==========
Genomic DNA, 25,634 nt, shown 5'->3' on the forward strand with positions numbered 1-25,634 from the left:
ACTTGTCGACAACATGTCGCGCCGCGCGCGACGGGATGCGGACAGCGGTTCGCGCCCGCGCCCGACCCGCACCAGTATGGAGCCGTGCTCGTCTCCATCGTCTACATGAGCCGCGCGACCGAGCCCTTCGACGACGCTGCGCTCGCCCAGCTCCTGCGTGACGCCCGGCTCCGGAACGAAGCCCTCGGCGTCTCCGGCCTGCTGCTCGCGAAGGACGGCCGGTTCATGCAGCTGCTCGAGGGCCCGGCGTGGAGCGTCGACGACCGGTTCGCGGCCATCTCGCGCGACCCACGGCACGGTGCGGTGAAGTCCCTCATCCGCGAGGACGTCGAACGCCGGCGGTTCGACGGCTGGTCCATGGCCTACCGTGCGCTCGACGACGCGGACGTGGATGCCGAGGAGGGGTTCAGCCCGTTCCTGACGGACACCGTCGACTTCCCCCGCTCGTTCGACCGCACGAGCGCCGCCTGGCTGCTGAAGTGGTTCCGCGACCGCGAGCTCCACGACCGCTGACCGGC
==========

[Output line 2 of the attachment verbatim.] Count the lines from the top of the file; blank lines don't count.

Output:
ACTTGTCGACAACATGTCGCGCCGCGCGCGACGGGATGCGGACAGCGGTTCGCGCCCGCGCCCGACCCGCACCAGTATGGAGCCGTGCTCGTCTCCATCGTCTACATGAGCCGCGCGACCGAGCCCTTCGACGACGCTGCGCTCGCCCAGCTCCTGCGTGACGCCCGGCTCCGGAACGAAGCCCTCGGCGTCTCCGGCCTGCTGCTCGCGAAGGACGGCCGGTTCATGCAGCTGCTCGAGGGCCCGGCGTGGAGCGTCGACGACCGGTTCGCGGCCATCTCGCGCGACCCACGGCACGGTGCGGTGAAGTCCCTCATCCGCGAGGACGTCGAACGCCGGCGGTTCGACGGCTGGTCCATGGCCTACCGTGCGCTCGACGACGCGGACGTGGATGCCGAGGAGGGGTTCAGCCCGTTCCTGACGGACACCGTCGACTTCCCCCGCTCGTTCGACCGCACGAGCGCCGCCTGGCTGCTGAAGTGGTTCCGCGACCGCGAGCTCCACGACCGCTGACCGGC